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The Art of Mort Künstler / The Gallery Store / Limited Edition Prints / American Revolution /

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Sally's Valentine - limited edition print
Oyster Bay, New York, 1779

Signature Canvas Signed & Numbered - $525.00

Signature Canvas Signed Artist's Proof - $655.00

Classic Canvas Signed & Numbered - $675.00

Classic Canvas Signed Artist's Proof - $835.00

Premier Canvas Signed & Numbered, unstretched - $995.00

Premier Canvas Signed Artist's Proof, unstretched - $1,250.00

Collector's Canvas Signed & Numbered, unstretched - $2,995.00

Collector's Canvas Signed Artist's Proof, unstretched - $3,495.00


The PREMIER and COLLECTOR'S editions are shipped FREE and UNSTRETCHED. Stretching is available at an additional charge.
Please contact us for pricing: 800-850-1776 or

Custom framing is available for this print.
Please call 800-850-1776 or email for more information.


Giclée Canvas Prints
Reproduction technique: Giclées are printed with the finest archival pigmented inks on canvas.
Each print is numbered and signed by the artist and accompanied by a Certificate of Authenticity.

Signature Edition 18” x 24”
Signed & Numbered • Edition Size: 100
Signed Artist’s Proof • Edition Size: 10

Classic Edition 21” x 28”
Signed & Numbered • Edition Size: 50
Signed Artist’s Proof • Edition Size: 10

Premier Edition 27” x 36”
Signed & Numbered • Edition Size: 15
Signed Artist’s Proof • Edition Size: 5

Collector's Edition 36” x 48”
Signed & Numbered • Edition Size: 5
Signed Artist’s Proof • Edition Size: 2

Historical Information

Long Island brimmed over with information – and danger – for spies and patriot sympathizers. British and Loyalist troops prowled there regularly, suppressing patriots and fighting off whaleboat raiders from Connecticut. In the winter of 1778-79, a loyalist unit called the Queen’s Rangers under Lieutenant Colonel John Graves Simcoe camped in Oyster Bay. Simcoe took up quarters in Samuel Townsend’s house, the Homestead. The accommodations provided an additional attraction in the form of Townsend’s nineteen-year-old daughter Sarah or “Sally.”

Many officers courted her, but of course the tall and handsome Simcoe stood foremost. He fell hard for the young damsel. Some time that winter, it is said, Simcoe penned a valentine to Sally, adding to it a pair of hearts with their initials pierced by an arrow, along with a poem. “Fairest Maid where all are fair,” it began, “Beauty’s pride and Nature’s care; To you my heart I must resign; O choose me for your Valentine!” Whether disgusted by such doggerel or (as legend states) irritated at Simcoe’s decision to cut down her father’s apple orchard, Sally spurned her suitor and sent him packing. As an avowed patriot, she might well also have passed on intelligence of the Queen’s Rangers to any of the American spies who were plentiful in the area. It is believed that she remembered the incident so fondly, however, that she kept Simcoe’s valentine until the end of her life in 1842.

Mort Künstler's Comments

Having lived in Oyster Bay for over fifty years, I was very much aware of the role Oyster Bay played in the American Revolution. We are fortunate to have in our village the historical house museum Raynham Hall, which was the home of the Townsend family during the revolution. When planning my book The New Nation – The Paintings of Mort Künstler I used it as an opportunity to paint Sally Townsend in front of the Homestead (Raynham Hall) receiving the very first recorded Valentine in America. I was able to do research minutes from my home in this beautifully restored house.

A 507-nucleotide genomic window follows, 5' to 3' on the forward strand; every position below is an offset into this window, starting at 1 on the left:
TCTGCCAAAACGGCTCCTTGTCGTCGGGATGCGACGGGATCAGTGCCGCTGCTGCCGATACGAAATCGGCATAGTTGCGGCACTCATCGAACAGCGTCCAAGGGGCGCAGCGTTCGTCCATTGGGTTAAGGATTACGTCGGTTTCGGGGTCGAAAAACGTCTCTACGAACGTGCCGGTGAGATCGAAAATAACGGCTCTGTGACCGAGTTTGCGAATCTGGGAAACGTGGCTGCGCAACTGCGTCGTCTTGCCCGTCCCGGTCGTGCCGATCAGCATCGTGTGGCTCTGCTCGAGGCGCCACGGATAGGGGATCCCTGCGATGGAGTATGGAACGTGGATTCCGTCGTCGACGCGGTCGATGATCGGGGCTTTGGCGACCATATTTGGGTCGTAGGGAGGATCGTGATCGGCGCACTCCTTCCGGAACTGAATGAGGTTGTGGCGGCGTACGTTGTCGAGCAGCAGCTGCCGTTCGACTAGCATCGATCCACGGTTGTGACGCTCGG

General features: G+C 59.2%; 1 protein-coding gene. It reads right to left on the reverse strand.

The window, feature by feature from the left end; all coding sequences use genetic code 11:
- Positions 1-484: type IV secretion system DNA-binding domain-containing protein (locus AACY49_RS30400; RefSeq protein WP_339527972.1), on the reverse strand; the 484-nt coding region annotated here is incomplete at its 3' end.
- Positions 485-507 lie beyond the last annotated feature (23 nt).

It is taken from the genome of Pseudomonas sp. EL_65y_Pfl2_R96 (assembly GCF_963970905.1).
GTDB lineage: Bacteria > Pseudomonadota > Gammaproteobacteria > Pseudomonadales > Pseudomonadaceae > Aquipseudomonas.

Fairest Maid, where all is fair, Beauty’s pride and Nature’s care;
To you my heart I must resign, O choose me for your Valentine!
Love, Mighty God! Thou know’st full well, where all thy Mother’s graces dwell,
Where they inhabit and combine to fix thy power with spells divine;
Thou know’st what powerful magick lies within the round of Sarah’s eyes,
Or darted thence like lightning fires, and Heaven’s own joys around inspires;
Thou know’st my heart will always prove the shrine of pure unchanging love!
Say; awful God! Since to thy throne two ways that lead are only known—
Here gay Variety presides, and many a youthful circle guides
Through paths where lilies, roses sweet, bloom and decay beneath their feet;
Here constancy with sober mien regardless of the flowery Scene
With Myrtle crowned that never fades, in silence seeks the Cypress Shades,
Or fixed near Contemplation’s cell, chief with the Muses loves to dwell,
Leads those who inward feel and burn and often clasp the abandon’d urn,–
Say, awful God! Did’st thou not prove my heart was formed for Constant love?
Thou saw’st me once on every plain to Delia pour the artless strain—
Thou wept’sd her death and bad’st me change my happier days no more to range
O’er hill, o’er dale, in sweet Employ, of singing Delia, Nature’s joy;
Thou bad’st me change the pastoral scene forget my Crook; with haughty mien
To raise the iron Spear of War, victim of Grief and deep Despair:
Say, must I all my joys forego and still maintain this outward show?
Say, shall this breast that’s pained to feel be ever clad in horrid steel?
Nor swell with other joys than those of conquest o’er unworthy foes?
Shall no fair maid with equal fire awake the flames of soft desire:
My bosom born, for transport, burn and raise my thoughts from Delia’s urn?
“Fond Youth,” the God of Love replies, “Your answer take from Sarah’s eyes.”


All illustrations by Mort Künstler. Text by Michael Aubrecht, Dee Brown, Henry Steele Commager, Rod Gragg, Mort Künstler, Edward Lengel, James McPherson, and James I. Robertson, Jr. - Copyright © 2001-2022. All Rights Reserved. No part of the contents of this web site may be reproduced or utilized in any form by any means without written consent of the artist.